Politics

Fact Check: Did Rahul Gandhi Lie In Lok Sabha About French President Macron’s Statement On Rafale Deal?

Prime Minister Narendra Modi with French President Emmanuel Macron. (Vipin Kumar/Hindustan Times via Getty Images)
Snapshot
  • Did Macron tell Gandhi that there was no ‘secrecy’ clause preventing the Indian government from revealing details about the Rafale deal?

    Short answer, no.

Amid drama in Lok Sabha over the no-confidence motion today (20 July), Congress president Rahul Gandhi claimed French President Emmanuel Macron had told him that there was no ‘secrecy’ clause in the Rafale deal preventing India from revealing the price of the fighter jets and other details.

“The French president told me that there is no pact with India,” Gandhi was quoted by News18 as saying on the floor of the House.

Gandhi, along with former prime minister Manmohan Singh, had met with Macron in March 2018 during the latter’s visit to India.

The Congress, which led the United Progressive Alliance government responsible for the delay in purchase of the fighter jets from France, has been attacking the Modi government over the deal. It has accused the government of negotiating a bad deal with France and indulging in corruption. It has demanded that the centre reveal all the details about the Rafale deal, including the price.

Defence Minister Nirmala Sitharaman refused to disclose the price of the fighter jets, citing a secrecy pact with France and a threat to national security.

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“As per ‘Article-10’ of the Inter-Governmental Agreement (IGA) between Government of India and Government of France on the purchase of Rafale aircraft, the protection of the classified information and material exchanged under IGA is governed by the provisions of the Security Agreement signed between the two nations in 2008,” the minister had said in reply to a question raised in Rajya Sabha.

So, was the Congress president’s speech short on facts?

Short answer, yes.

In a statement issued following Gandhi’s speech, French authorities have said that the agreement signed with India “legally binds the two States to protect the classified information provided by the partner”.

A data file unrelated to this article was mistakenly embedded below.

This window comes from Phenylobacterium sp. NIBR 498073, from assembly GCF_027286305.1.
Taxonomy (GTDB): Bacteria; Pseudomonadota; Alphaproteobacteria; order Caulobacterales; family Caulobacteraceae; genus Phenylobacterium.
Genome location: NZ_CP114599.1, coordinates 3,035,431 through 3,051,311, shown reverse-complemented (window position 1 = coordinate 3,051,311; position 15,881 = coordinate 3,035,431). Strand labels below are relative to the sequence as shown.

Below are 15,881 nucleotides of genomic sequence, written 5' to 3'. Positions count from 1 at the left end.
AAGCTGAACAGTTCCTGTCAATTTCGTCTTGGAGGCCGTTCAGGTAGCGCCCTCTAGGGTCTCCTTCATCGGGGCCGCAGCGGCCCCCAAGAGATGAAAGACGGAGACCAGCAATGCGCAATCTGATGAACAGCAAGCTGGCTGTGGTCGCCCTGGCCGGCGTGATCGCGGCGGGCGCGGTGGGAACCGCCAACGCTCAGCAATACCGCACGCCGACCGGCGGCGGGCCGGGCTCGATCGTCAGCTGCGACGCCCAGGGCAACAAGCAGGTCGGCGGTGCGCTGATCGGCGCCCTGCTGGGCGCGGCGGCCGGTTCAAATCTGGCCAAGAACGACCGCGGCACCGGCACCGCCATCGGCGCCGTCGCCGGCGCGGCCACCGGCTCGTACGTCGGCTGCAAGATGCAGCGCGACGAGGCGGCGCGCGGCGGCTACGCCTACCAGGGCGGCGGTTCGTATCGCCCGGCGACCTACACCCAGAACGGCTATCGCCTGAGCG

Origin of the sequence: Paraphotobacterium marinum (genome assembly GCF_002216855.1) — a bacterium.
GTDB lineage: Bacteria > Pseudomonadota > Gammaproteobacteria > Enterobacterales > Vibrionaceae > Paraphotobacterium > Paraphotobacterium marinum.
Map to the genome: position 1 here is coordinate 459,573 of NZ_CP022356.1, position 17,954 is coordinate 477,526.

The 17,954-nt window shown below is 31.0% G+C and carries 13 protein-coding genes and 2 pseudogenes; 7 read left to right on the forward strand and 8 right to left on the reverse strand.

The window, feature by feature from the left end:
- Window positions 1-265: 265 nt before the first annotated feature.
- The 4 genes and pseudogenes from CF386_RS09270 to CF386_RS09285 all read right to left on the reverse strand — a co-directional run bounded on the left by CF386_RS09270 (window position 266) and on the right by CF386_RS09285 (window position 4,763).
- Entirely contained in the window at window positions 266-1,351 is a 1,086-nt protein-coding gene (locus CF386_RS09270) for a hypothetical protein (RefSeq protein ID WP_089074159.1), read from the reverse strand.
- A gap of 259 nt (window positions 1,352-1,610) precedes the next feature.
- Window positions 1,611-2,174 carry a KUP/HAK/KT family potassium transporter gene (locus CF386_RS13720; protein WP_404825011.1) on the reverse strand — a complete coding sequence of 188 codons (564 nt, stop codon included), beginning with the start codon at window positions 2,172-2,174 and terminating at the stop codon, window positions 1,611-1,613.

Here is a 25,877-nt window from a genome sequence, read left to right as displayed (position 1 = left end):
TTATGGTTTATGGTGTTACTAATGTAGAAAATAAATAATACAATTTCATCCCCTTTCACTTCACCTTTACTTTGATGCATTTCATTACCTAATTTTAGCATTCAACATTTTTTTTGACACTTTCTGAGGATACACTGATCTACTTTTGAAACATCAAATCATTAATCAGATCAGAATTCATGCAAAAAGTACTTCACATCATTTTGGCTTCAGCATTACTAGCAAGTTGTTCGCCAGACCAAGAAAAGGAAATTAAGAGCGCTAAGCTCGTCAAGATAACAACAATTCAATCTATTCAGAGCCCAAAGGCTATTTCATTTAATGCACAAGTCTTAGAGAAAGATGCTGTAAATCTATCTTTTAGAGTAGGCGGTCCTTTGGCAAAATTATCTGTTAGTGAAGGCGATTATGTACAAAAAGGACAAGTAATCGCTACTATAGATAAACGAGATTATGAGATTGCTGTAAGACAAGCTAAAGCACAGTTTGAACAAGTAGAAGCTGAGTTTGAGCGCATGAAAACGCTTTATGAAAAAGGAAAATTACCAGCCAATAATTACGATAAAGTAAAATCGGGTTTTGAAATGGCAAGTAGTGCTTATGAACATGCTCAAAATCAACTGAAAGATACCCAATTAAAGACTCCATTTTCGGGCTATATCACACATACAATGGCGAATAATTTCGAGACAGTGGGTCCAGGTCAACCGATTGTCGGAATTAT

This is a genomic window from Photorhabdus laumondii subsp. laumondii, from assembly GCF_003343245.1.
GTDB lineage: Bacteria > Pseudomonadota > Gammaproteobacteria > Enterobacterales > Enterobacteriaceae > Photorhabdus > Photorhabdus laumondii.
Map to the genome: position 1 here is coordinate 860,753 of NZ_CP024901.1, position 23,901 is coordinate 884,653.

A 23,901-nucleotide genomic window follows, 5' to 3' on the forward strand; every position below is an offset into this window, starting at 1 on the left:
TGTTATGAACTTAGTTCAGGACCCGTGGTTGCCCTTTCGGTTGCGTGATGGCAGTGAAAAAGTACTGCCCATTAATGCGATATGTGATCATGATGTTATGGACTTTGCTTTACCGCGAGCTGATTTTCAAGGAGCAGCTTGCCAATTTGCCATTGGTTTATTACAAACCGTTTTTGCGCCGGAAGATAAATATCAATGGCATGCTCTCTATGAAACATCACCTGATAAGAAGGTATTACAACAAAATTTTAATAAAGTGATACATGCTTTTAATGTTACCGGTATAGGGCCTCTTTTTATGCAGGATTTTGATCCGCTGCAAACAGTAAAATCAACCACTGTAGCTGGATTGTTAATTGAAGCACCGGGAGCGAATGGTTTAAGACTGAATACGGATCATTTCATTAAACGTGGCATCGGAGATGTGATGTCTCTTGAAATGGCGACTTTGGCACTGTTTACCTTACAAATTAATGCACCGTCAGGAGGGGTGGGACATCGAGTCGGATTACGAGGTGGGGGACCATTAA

We have noted the statement of Mr Rahul Gandhi before the Indian Parliament. France and India concluded in 2008 a agreement, which legally binds the two States to protect the classified information provided by the partner that could impact security and operational capabilities of the defence equipment of India or France. These provisions naturally apply to the IGA concluded on 23 September 2016 on the acquisition of 36 aircraft and their weapons.
French statement

Moreover, statements made by the French President on the Rafale deal during his visit to India offer some clarity on the issue of the secrecy clause.

In an interview with India Today, Macron said, “The deal is very sensitive. We can't reveal details because of business reasons.”

“Part of the absence of answers to some technical issues is these commercial agreements and the interests of different companies,” Macron was quoted as saying in the interview.

Moreover, Macron had praised the Modi government for negotiating a “very good” deal with his country. “I wasn't part of it, but I have to say the negotiations were a win-win situation for both of us,” he had said.

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Therefore, it is unlikely that Macron would have given Gandhi a different version of events.

Doubts, if any, have already been cleared by French authorities in the statement issued refuting Gandhi’s claim in Lok Sabha.

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